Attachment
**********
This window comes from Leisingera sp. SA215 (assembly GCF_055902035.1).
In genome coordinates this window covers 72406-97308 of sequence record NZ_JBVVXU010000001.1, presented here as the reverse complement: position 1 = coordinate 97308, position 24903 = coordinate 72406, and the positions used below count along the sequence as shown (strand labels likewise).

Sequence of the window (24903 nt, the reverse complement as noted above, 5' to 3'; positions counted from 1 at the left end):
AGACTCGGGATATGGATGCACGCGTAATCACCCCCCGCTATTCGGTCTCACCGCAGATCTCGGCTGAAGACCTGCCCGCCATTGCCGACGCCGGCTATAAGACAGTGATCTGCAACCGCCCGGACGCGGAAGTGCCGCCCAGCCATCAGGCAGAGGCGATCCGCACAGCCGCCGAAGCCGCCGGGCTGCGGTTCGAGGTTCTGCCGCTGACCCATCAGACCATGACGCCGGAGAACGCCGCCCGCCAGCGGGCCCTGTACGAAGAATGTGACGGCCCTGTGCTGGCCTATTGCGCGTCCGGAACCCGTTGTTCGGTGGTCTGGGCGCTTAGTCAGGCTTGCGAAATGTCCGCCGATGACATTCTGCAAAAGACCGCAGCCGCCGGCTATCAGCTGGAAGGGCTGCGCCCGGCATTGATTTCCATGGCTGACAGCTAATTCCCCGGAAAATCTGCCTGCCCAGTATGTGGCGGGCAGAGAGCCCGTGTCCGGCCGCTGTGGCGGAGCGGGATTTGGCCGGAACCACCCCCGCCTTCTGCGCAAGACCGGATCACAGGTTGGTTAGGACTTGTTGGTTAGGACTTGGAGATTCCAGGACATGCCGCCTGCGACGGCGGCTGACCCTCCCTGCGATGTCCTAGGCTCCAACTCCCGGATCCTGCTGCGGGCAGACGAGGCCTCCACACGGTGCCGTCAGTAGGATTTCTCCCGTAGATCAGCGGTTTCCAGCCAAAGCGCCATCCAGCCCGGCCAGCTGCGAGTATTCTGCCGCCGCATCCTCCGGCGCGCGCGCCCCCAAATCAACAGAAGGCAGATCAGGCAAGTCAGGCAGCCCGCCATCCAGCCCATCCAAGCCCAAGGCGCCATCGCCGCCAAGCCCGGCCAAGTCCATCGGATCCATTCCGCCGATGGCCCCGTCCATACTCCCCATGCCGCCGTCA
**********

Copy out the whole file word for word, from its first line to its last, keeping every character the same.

This window comes from Leisingera sp. SA215 (assembly GCF_055902035.1).
In genome coordinates this window covers 72406-97308 of sequence record NZ_JBVVXU010000001.1, presented here as the reverse complement: position 1 = coordinate 97308, position 24903 = coordinate 72406, and the positions used below count along the sequence as shown (strand labels likewise).

Sequence of the window (24903 nt, the reverse complement as noted above, 5' to 3'; positions counted from 1 at the left end):
AGACTCGGGATATGGATGCACGCGTAATCACCCCCCGCTATTCGGTCTCACCGCAGATCTCGGCTGAAGACCTGCCCGCCATTGCCGACGCCGGCTATAAGACAGTGATCTGCAACCGCCCGGACGCGGAAGTGCCGCCCAGCCATCAGGCAGAGGCGATCCGCACAGCCGCCGAAGCCGCCGGGCTGCGGTTCGAGGTTCTGCCGCTGACCCATCAGACCATGACGCCGGAGAACGCCGCCCGCCAGCGGGCCCTGTACGAAGAATGTGACGGCCCTGTGCTGGCCTATTGCGCGTCCGGAACCCGTTGTTCGGTGGTCTGGGCGCTTAGTCAGGCTTGCGAAATGTCCGCCGATGACATTCTGCAAAAGACCGCAGCCGCCGGCTATCAGCTGGAAGGGCTGCGCCCGGCATTGATTTCCATGGCTGACAGCTAATTCCCCGGAAAATCTGCCTGCCCAGTATGTGGCGGGCAGAGAGCCCGTGTCCGGCCGCTGTGGCGGAGCGGGATTTGGCCGGAACCACCCCCGCCTTCTGCGCAAGACCGGATCACAGGTTGGTTAGGACTTGTTGGTTAGGACTTGGAGATTCCAGGACATGCCGCCTGCGACGGCGGCTGACCCTCCCTGCGATGTCCTAGGCTCCAACTCCCGGATCCTGCTGCGGGCAGACGAGGCCTCCACACGGTGCCGTCAGTAGGATTTCTCCCGTAGATCAGCGGTTTCCAGCCAAAGCGCCATCCAGCCCGGCCAGCTGCGAGTATTCTGCCGCCGCATCCTCCGGCGCGCGCGCCCCCAAATCAACAGAAGGCAGATCAGGCAAGTCAGGCAGCCCGCCATCCAGCCCATCCAAGCCCAAGGCGCCATCGCCGCCAAGCCCGGCCAAGTCCATCGGATCCATTCCGCCGATGGCCCCGTCCATACTCCCCATGCCGCCGTCA